11. How do you define love?: I don’t. It isn’t something I’m allowed to define. It’s the essence of God, the greatest good and the highest law. But when I do try to define love, it’s (at least in part) what my parents are teaching me Love is.

12. Who’s your favourite saint? I call them my trinity of Theresa’s: St Teresa of Jesus, St Therese of the Child Jesus and the Holy Face and St Teresa Benedicta of the Cross. All Carmelite nuns who were also profoundly holy and intelligent women.

“It is love alone that gives worth to all things.” – St Teresa of Jesus

“Without love, deeds, even the most brilliant, count as nothing.” – St Therese of the Child Jesus

“Perfect love of God and of neighbor is a subject worthy of an entire lifetime of meditation” – St Teresa Benedicta of the Cross

13. Which is your favourite word, verse, passage, chapter and book of the Bible?

Word: Amen

Amen. Come, Lord Jesus. The grace of the Lord Jesus be with God’s people. Amen.

Verse: Psalm 42:5

Why, my soul, are you downcast?
Why so disturbed within me?
Put your hope in God,
for I will yet praise him,
my Savior and my God.

Passage: Ephesians 3:14-21

…how wide and long and high and deep is the love of Christ…

Chapter: Isaiah 61

to bestow on them a crown of beauty
instead of ashes,
the oil of joy
instead of mourning,
and a garment of praise
instead of a spirit of despair.

Book: The Gospel according to St John

“The Word became flesh and made his dwelling among us. We have seen his glory, the glory of the one and only Son, who came from the Father, full of grace and truth.”

Adoration of the Lamb, Ghent Altarpiece, Hubert & Jan van Eyck, 1432 (St Bavo Cathedral, Ghent)

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4 responses to “Liebster Blog Award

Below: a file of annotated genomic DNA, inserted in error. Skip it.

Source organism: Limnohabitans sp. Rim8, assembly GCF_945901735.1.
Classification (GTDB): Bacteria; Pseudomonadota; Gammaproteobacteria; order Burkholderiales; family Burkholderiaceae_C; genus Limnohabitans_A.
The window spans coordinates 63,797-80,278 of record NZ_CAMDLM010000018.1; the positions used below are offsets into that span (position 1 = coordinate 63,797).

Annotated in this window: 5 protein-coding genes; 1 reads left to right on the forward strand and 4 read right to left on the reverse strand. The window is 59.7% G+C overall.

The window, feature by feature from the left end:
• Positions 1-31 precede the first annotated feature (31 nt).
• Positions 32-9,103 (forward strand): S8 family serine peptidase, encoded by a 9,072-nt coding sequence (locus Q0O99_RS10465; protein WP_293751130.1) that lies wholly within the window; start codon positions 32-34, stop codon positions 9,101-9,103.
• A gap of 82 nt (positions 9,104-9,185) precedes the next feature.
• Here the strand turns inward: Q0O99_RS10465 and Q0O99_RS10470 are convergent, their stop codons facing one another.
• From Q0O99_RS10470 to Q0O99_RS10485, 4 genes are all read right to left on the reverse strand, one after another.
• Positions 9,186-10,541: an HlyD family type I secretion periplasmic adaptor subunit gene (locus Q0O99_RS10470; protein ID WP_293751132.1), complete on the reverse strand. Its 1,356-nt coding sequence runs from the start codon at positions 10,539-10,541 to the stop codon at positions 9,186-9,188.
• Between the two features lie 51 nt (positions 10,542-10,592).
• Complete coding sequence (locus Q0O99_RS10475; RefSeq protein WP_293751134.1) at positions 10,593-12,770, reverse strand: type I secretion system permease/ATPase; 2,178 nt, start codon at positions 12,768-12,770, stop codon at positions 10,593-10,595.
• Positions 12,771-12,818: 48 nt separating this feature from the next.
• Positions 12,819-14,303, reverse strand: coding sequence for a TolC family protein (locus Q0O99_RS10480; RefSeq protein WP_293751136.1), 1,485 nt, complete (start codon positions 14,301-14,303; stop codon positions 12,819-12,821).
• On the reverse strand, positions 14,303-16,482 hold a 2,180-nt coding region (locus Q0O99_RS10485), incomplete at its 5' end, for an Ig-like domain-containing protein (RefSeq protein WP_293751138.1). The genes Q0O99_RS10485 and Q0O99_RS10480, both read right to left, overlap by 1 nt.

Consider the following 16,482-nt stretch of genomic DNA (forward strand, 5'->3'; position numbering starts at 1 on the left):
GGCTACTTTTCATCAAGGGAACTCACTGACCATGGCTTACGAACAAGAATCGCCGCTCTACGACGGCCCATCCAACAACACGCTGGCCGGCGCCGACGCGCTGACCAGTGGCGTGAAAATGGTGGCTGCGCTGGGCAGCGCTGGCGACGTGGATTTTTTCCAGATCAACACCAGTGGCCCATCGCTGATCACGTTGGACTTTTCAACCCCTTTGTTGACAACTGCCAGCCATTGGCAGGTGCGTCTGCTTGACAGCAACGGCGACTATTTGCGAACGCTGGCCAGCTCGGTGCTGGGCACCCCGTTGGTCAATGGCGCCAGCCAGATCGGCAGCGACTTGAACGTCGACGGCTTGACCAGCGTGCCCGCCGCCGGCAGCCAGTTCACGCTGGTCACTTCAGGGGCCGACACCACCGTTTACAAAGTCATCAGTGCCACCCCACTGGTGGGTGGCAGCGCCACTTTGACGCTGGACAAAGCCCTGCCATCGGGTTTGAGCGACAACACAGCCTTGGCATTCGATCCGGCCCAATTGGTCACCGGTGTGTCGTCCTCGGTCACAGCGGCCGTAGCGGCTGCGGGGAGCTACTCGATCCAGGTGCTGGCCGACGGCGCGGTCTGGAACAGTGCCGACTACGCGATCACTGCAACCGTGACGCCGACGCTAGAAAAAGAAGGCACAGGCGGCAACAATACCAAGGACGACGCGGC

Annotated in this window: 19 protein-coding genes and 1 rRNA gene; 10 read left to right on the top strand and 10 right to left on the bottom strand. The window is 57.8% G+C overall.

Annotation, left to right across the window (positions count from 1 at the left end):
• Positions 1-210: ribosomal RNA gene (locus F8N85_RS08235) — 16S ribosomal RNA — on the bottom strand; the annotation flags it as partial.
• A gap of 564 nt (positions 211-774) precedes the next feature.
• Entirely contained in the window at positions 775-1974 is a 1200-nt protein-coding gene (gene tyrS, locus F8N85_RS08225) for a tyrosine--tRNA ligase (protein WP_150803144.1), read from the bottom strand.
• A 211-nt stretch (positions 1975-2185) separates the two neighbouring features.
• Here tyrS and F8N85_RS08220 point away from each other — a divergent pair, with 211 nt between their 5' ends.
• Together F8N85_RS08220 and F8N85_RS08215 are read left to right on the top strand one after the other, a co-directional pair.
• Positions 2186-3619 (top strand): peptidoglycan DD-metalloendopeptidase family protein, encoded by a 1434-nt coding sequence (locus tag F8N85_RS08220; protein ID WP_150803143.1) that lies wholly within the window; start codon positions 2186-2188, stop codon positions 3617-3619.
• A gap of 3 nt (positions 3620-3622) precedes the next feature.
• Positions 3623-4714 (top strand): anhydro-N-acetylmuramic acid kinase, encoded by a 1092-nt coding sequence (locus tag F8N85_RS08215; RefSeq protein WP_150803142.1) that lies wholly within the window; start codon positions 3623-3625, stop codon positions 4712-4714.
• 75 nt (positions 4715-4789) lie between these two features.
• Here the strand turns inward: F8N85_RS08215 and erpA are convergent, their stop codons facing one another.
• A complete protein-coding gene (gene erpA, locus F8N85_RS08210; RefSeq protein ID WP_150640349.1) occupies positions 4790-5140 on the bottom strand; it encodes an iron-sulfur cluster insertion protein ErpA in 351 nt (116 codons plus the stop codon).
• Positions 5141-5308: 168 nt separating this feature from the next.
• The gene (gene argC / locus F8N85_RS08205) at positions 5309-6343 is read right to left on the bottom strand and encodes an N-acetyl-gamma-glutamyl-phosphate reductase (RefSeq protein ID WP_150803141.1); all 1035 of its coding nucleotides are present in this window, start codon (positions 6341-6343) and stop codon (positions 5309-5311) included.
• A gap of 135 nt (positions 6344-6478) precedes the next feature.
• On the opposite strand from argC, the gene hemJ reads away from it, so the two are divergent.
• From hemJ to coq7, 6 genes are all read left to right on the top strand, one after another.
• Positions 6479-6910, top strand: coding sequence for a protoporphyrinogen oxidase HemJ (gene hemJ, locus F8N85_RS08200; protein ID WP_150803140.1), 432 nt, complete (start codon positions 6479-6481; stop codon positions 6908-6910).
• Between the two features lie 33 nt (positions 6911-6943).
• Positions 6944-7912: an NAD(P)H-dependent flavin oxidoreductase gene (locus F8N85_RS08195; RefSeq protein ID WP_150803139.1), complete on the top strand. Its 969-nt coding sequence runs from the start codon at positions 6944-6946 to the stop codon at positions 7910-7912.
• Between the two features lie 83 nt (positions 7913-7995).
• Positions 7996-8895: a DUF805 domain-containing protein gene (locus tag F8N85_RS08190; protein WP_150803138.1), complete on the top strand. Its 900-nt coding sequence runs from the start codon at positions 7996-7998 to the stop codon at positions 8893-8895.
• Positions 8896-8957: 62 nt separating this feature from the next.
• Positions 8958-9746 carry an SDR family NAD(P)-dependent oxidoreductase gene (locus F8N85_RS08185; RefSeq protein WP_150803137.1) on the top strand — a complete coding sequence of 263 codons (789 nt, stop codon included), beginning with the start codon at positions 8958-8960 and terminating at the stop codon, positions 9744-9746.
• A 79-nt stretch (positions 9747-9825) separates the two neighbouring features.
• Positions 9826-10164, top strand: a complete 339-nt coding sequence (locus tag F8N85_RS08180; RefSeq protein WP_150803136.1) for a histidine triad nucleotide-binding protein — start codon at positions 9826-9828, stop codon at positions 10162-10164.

1. You are very kind! (and I’m nothing if not quick) Thanks so much!

    Please see http://www.calledtocommunion.com/ another heartfelt and thought provoking Catholic blog, and especially this post http://www.calledtocommunion.com/2009/11/j-r-r-tolkiens-sacramental-world-part-one/

    “Among the many excellencies of The Lord of the Rings are its capacity to awaken longing for the ineffable, and the delivery of an astoundingly satisfying happy ending, which nevertheless refuses, truthfully and artistically, to pose as ultimate, and even refuses to be the actual ending of the book. This is quite moving. We are not left with just the longing, which, alone, leads at best to romanticizing sadness, which is a kind of embalming of the present. Nor are we left with a false triumphalism, wherein we convince ourselves that all our desires have been satisfied, which leads to shallow complacency. We are left to hope for something more.”

    A bit lengthy, I know.

    Thanks so much

  2. Lovely responses. 🙂

    #2: I liked Wuthering Heights. The Brontës are among my favorites, too. If the question had asked about favorite books, Jane Eyre and Wuthering Heights would have both been among them. Oh, and Tolkien. How could I forget Tolkien?

    I love your answers to #13. Here are mine:

    Favo(u)rite word: Caritas. Or charity in English. I actually like the Latin even more than the Greek ἀγάπη (agape).

    Favo(u)rite verse: Phillipians 4:7: “And the peace of God, which surpasses all understanding, will guard your hearts and your minds in Christ Jesus.” I have a ton of other favorites.

    Favo(u)rite chapter: Isaiah 53. Nearly a tie with Isaiah 61. 😉 I’ve always loved the King James’ turn of phrase, “beauty for ashes,” even though “a crown of beauty” is a better translation.

    Surely he hath borne our griefs, and carried our sorrows: yet we did esteem him stricken, smitten of God, and afflicted.
    But he was wounded for our transgressions, he was bruised for our iniquities: the chastisement of our peace was upon him; and with his stripes we are healed.

    Favo(u)rite book: 1 John. I also like Hosea a lot.